|Year : 2022 | Volume
| Issue : 4 | Page : 378-383
A new era of Nano!!! Comparative evaluation of ganglioside polymeric nanoparticle coated satranidazole gel and 1% metronidazole gel for the treatment of periodontitis
Shivam Kesarwani1, Sarita Parihar1, Sanjay Singh2, Anju Gautam1, Aishwarya Pandey1, Md Meraj Anjum2
1 Division of Periodontology, Faculty of Dental Science, Institute of Medical Sciences, Banaras Hindu University, Varanasi, Uttar Pradesh, India
2 Department of Pharmaceutical Engineering and Technology, Indian Institute of Technology, Banaras Hindu University, Varanasi, Uttar Pradesh, India
|Date of Submission||09-Apr-2021|
|Date of Decision||01-Dec-2021|
|Date of Acceptance||10-Jan-2022|
|Date of Web Publication||02-Jul-2022|
Division of Periodontology, Faculty of Dental Science, Institute of Medical Sciences, Banaras Hindu University, Varanasi - 221 005, Uttar Pradesh
Source of Support: None, Conflict of Interest: None
| Abstract|| |
Background: The present study was intended to comparatively assess the efficacy of ganglioside polymeric nanoparticle-coated 0.25% satranidazole-loaded nanoparticles in gel form with that of the commercially available 1% metronidazole gel as a local drug delivery (LDD) agent for the treatment of periodontal pockets. Materials and Methods: A split-mouth randomized clinical trial was carried out in 46 chronic periodontitis patients with probing pocket depth (PPD) ≥4 mm or clinical attachment loss greater than 3 mm on both quadrants of the same arch. Full-mouth scaling and root planing (SRP) was performed for all the patients followed by application of 0.25% satranidazole-loaded nanoparticles in gel form on one site (Group 1) and commercially available 1% metronidazole gel on another site (Group 2). Clinical parameters (gingival index, plaque index, PPD, clinical attachment level gain, and bleeding on probing) and microbiological analysis of the subgingival plaque samples were performed and assessed at baseline, after SRP, 21st day, and 90th day post treatment. Unpaired “t”-test and ANOVA tests were used for intergroup and intragroup comparison of recorded parameters. Results: The results showed that the satranidazole-loaded nanoparticle group as an adjunct to SRP in chronic periodontitis showed a statistically significant improvement in all the clinical parameters and a fewer relapse of microbial flora in comparison with the metronidazole group as an LDD agent. Conclusion: The present study depicted that both the LDD agents showed an effective improvement of clinical as well as microbiological parameters, but the satranidazole group consistently produced better results than the metronidazole group and hence has a promising future as an LDD agent in treating periodontal pockets.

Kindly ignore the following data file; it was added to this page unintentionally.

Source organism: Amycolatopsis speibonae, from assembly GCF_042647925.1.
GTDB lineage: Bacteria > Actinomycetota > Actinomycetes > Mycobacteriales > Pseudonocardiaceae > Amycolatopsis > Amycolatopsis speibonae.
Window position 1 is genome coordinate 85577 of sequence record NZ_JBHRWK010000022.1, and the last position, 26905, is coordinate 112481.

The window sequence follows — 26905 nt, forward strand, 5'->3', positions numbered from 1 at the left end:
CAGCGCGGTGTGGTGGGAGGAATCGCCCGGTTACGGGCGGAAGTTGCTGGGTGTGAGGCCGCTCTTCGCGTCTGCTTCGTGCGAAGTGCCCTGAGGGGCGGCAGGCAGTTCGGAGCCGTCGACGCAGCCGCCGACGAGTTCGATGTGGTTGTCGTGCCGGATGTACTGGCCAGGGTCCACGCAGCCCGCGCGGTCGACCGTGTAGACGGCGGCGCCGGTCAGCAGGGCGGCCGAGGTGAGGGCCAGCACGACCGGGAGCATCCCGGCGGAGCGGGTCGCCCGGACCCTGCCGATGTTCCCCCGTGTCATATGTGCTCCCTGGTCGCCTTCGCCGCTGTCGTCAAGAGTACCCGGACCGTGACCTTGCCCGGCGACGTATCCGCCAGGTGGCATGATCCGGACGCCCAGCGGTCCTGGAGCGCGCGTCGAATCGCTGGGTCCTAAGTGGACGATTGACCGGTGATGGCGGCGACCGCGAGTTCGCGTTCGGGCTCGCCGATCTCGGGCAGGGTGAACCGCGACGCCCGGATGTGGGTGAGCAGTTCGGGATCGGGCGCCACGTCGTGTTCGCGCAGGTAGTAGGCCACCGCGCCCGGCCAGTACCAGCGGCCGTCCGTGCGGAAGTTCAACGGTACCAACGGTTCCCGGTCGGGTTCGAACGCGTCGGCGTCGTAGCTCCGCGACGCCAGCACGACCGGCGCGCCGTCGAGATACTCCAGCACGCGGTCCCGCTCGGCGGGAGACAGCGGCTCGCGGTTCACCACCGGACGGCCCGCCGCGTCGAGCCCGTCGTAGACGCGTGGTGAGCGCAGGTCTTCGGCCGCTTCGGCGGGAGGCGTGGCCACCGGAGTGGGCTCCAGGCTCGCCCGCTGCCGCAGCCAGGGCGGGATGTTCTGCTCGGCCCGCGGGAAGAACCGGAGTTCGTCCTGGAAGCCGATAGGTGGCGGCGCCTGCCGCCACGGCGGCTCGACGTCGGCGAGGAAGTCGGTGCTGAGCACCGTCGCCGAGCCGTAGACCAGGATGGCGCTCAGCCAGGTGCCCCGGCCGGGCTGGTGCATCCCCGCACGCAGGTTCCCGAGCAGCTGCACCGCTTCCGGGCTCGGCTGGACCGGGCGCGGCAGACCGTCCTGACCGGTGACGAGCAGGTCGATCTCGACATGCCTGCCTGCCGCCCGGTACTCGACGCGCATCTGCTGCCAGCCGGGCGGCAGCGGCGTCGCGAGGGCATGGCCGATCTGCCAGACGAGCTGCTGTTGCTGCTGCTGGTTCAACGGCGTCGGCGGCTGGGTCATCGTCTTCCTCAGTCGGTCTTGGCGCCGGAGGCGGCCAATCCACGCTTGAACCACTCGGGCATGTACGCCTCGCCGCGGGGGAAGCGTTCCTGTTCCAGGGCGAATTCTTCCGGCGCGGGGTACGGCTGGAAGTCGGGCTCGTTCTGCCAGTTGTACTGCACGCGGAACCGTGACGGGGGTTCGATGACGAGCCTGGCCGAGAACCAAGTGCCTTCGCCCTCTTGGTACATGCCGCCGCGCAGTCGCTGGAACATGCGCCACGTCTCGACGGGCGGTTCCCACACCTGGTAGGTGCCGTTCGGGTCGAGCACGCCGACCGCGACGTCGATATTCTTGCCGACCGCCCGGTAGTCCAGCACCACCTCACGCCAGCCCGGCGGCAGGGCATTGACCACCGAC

Keywords: Chronic periodontitis, local drug delivery, metronidazole, nanoparticles, satranidazole
|How to cite this article:|
Kesarwani S, Parihar S, Singh S, Gautam A, Pandey A, Anjum MM. A new era of Nano!!! Comparative evaluation of ganglioside polymeric nanoparticle coated satranidazole gel and 1% metronidazole gel for the treatment of periodontitis. J Indian Soc Periodontol 2022;26:378-83
|How to cite this URL:|
Kesarwani S, Parihar S, Singh S, Gautam A, Pandey A, Anjum MM. A new era of Nano!!! Comparative evaluation of ganglioside polymeric nanoparticle coated satranidazole gel and 1% metronidazole gel for the treatment of periodontitis. J Indian Soc Periodontol [serial online] 2022 [cited 2022 Aug 11];26:378-83. Available from: https://www.jisponline.com/text.asp?2022/26/4/378/349727